Law professors say ABA is ‘micromanaging’ with proposal to make courses more uniform

Signage is seen outside of the American Bar Association (ABA) in Washington, D.C.

Signage is seen outside of the American Bar Association (ABA) in Washington, D.C., U.S., May 10, 2021. REUTERS/Andrew Kelly Acquire Licensing Rights

Oct 26 (Reuters) – Legal academics are pushing back against an American Bar Association proposal that would specify what law students should learn and how they should be assessed, saying it would squelch the freedom professors have to take different approaches within their classrooms.

Among the proposed changes are a mandate that law schools adopt and publish specific learning goals for every class and ensure that required courses with more than one section each term (usually taught by more than one professor), are aligned. Those changes are meant to help “law schools better understand what they are expected to do in these areas,” the ABA’s Council of the Section of Legal Education and Admissions to the Bar said in an August memo explaining the proposal.

But some of the nearly 20 law professors and deans who provided public comments—most objecting to one or more aspects of the proposal—said the ABA would be overstepping its role by determining what is taught and how.

“I am concerned that [aspects of the proposal] reflect a new philosophy at the ABA: that the ABA and law schools should micromanage law teachers,” wrote University of Arkansas at Little Rock law professor Joshua Silverstein in a comment to the ABA.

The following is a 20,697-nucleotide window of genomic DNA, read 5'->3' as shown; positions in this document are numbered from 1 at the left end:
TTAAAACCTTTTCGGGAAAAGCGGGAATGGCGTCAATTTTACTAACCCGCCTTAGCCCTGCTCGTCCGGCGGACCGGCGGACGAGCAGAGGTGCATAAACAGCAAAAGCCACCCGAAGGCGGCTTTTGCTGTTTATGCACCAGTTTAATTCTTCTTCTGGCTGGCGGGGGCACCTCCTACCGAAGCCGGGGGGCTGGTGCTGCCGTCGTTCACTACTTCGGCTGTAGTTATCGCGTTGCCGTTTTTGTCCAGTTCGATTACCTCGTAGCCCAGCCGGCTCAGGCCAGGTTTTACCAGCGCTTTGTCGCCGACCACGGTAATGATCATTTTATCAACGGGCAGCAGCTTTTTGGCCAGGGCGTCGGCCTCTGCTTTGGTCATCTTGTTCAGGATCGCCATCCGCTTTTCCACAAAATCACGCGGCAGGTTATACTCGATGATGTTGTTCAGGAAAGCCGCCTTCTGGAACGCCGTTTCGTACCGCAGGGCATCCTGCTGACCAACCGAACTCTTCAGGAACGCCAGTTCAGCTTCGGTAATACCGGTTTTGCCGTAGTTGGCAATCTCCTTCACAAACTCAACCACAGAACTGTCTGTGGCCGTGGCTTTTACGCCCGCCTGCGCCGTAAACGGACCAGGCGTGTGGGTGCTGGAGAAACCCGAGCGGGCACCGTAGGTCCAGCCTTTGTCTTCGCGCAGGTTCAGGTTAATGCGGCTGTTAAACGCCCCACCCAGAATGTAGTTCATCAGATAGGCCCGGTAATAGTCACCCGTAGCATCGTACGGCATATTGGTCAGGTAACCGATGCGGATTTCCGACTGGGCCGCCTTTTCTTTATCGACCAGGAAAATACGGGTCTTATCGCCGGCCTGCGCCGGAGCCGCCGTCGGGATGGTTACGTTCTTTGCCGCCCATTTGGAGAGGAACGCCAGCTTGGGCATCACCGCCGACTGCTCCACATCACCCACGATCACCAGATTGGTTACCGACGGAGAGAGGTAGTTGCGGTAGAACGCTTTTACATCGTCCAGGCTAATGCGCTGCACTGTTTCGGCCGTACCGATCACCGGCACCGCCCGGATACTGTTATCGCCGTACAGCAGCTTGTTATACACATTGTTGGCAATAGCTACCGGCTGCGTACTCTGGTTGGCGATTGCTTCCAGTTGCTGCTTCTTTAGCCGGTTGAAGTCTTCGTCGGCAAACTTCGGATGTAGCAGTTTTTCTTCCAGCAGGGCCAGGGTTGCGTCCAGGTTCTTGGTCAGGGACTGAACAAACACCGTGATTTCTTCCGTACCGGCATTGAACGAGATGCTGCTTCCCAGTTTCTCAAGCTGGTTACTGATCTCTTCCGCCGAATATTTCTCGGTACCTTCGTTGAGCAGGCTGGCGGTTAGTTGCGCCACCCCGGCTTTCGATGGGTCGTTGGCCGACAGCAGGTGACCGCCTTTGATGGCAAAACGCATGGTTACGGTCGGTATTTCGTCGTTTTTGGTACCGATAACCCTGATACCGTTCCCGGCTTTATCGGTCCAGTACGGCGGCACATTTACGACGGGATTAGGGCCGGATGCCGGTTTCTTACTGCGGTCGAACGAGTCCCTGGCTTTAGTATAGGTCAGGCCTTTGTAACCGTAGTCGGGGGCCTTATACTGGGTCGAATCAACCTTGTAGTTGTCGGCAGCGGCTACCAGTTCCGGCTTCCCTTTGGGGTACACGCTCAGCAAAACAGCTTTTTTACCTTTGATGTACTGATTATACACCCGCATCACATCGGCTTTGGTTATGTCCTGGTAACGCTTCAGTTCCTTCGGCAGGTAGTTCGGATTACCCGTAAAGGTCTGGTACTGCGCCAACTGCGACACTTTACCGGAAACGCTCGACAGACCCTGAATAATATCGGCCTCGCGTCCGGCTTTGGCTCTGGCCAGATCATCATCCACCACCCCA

William Adams, the ABA’s managing director of accreditation and legal education, said on Thursday that several law schools have raised concerns that the learning outcomes and assessment standards as they stand now are “too general” and that the changes are meant to give schools more guidance.

But law deans from Columbia, UC Berkeley, Vanderbilt and Georgetown wrote in a joint letter that the proposal to require faculty to adopt the same core learning outcomes across multiple sections of the same course “constrains” faculty members and deprives students of professors’ “varying expertise and experiences.”

Some of the public comments were mixed, supporting parts of the proposal while opposing others.

Among the requirements in the proposal is a mandate that all first-year classes to include one early assessment that gives students feedback on their performance prior to a final exam. Any students “who fail to attain a satisfactory level of achievement” must be provided academic support.

Some of the public comments said the proposal would undo the successful system of student learning outcomes the ABA implemented in 2015. That system requires law schools to determine the skills and knowledge students should graduate with and measure whether they are achieving those outcomes.

The new proposal adds similar requirements for individual classes. Hence, every course, whether a required class such as torts or an elective seminar, would have a set of skills and knowledge students should have upon completion, as determined by the school.

That approach will create more red tape for schools, some commenters wrote, noting that the proposal offers no guidance on how schools should measure outcomes in specific classes.

The ABA’s legal education council is likely to consider the proposal when it meets in February, Adams said.

Read more:

Law school free speech proposal gets warm, if muted, reception

ABA pauses move to nix LSAT requirement

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Karen Sloan reports on law firms, law schools, and the business of law. Reach her at [email protected]

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